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High BMI and Frequency of Breast Cancer Screening

High BMI and Frequency of Breast Cancer Screening

More frequent breast cancer screening may be necessary for women with high body mass index (BMI), according to a study to be presented at RSNA 2017.

Researchers from Sweden sought to identify risk factors associated with tumors not being detected until they were larger than 2 centimeters and to examine the implications for long-term prognosis.

The researchers examined a population-based screening cohort of 2,358 cases of invasive breast cancer incident between 2001 and 2008; 2,012 patients were followed until 2016. The researchers estimated the multiple adjusted odds ratios for the association between percent density (PD), BMI and other patient characteristics, and the main outcome. Disease progression was defined as the first of locoregional relapse, distant metastasis, or death due to breast cancer. Fredrik Strand, MDFredrik Strand, MD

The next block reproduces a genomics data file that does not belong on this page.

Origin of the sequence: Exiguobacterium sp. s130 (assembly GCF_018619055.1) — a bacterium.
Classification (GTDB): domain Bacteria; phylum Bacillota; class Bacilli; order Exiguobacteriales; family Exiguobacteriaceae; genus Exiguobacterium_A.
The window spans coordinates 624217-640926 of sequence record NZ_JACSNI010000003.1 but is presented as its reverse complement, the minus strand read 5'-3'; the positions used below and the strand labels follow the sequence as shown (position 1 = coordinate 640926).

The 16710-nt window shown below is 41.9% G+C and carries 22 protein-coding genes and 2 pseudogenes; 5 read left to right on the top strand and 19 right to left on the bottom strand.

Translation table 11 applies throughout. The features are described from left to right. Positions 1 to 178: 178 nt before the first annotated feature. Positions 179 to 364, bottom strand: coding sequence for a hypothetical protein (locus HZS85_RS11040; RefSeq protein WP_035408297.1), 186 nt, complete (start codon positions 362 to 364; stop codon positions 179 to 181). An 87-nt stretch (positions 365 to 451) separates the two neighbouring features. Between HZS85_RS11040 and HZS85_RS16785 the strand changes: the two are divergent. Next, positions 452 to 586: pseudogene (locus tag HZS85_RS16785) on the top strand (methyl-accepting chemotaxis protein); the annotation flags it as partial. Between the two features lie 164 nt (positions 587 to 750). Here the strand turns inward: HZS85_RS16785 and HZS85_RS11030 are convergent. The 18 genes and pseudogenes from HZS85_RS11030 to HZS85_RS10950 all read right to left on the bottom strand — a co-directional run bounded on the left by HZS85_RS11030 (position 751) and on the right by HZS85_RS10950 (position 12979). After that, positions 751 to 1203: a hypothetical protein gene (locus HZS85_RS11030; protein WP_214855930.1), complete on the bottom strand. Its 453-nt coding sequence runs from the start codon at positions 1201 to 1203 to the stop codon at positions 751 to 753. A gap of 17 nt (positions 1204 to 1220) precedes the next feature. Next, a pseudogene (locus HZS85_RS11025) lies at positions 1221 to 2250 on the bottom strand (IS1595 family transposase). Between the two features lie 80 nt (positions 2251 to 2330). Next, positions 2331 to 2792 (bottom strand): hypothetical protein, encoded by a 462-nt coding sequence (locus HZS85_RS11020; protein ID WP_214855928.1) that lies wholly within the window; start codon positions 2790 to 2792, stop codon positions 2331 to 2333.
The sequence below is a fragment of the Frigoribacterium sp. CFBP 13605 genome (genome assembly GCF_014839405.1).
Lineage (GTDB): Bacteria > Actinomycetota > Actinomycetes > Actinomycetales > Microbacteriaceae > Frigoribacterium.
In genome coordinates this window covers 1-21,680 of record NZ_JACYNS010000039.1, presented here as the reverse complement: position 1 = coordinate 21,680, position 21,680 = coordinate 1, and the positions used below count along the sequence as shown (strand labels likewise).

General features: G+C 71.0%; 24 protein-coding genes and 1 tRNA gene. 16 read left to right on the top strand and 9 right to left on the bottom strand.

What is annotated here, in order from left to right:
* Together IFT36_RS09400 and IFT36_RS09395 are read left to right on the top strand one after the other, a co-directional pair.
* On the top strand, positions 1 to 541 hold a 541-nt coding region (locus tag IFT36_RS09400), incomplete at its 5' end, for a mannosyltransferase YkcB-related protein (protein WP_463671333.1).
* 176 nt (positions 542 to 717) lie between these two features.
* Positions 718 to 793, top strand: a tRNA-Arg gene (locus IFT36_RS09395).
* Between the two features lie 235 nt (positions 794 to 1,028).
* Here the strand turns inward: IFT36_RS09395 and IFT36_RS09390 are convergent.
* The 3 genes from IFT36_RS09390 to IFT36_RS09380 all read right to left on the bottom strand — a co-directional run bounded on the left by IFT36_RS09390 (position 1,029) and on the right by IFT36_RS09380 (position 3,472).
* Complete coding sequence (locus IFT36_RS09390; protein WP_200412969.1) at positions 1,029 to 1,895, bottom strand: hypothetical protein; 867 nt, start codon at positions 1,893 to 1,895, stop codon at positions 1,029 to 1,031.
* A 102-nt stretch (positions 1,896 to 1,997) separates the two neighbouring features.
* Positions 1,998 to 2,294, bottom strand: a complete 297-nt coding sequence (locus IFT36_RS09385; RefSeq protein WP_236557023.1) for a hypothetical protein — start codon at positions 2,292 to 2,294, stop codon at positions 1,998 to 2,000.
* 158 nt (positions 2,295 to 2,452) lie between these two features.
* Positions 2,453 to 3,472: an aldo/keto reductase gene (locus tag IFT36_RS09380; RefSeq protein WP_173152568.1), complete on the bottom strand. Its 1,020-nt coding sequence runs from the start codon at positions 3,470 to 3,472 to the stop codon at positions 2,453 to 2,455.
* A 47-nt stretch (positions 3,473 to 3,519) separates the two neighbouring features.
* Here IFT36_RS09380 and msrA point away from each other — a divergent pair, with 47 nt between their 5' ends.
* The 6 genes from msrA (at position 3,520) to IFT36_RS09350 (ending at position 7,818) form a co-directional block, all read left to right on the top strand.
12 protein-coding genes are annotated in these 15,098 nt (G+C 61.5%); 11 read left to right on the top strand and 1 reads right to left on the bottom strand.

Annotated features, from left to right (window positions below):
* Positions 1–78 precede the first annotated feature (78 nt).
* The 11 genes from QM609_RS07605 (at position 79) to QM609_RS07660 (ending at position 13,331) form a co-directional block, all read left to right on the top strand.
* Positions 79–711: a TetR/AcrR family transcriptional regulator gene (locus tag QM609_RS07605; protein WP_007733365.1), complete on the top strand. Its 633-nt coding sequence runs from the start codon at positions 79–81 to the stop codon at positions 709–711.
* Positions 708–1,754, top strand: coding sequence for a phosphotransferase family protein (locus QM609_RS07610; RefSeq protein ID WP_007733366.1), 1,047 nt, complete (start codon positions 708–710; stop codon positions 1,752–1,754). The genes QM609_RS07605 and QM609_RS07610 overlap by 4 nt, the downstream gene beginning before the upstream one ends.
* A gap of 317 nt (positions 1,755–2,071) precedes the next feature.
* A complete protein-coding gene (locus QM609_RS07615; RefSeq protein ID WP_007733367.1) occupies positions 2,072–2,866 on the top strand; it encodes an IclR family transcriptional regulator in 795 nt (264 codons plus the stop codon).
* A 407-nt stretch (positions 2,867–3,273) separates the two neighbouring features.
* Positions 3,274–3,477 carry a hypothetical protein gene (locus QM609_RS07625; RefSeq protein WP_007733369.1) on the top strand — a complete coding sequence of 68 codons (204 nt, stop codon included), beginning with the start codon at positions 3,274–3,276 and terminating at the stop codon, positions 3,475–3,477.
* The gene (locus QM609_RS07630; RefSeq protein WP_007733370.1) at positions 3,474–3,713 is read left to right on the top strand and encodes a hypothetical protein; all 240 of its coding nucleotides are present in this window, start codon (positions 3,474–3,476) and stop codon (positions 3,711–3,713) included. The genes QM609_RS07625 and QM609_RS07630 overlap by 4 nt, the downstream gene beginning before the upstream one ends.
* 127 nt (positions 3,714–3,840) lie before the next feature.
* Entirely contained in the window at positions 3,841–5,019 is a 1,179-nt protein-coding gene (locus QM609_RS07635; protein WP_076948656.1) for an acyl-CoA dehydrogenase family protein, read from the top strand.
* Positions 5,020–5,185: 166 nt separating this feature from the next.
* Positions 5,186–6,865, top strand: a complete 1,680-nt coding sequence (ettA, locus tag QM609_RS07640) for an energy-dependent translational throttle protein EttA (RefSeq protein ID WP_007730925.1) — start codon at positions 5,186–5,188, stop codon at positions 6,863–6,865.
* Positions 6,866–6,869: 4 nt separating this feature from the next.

The results showed with screen-detected cancers, both BMI and PD were associated with having a large tumor at diagnosis but for interval cancers, only BMI was associated with having a large tumor. Percent density was associated with having a small tumor. Nulliparity was only significant among screen-detected cases and large tumors were associated with worse prognosis than smaller tumors.

"Our study suggests that when a clinician presents the pros and cons of breast cancer screening to the patient, having high BMI should be an important 'pro' argument," study co-author Fredrik Strand, MD, a radiologist at the Karolinska University Hospital in Stockholm, said in a release. "In addition, our findings suggest that women with high BMI should consider shorter time intervals between screenings."

Strand’s research will continue as he studies how breast density is associated with delayed detection, however his longer-term vision includes the use of artificial intelligence to triage mammographic screening examinations based on breast cancer risk and potential tumor detectability.

 
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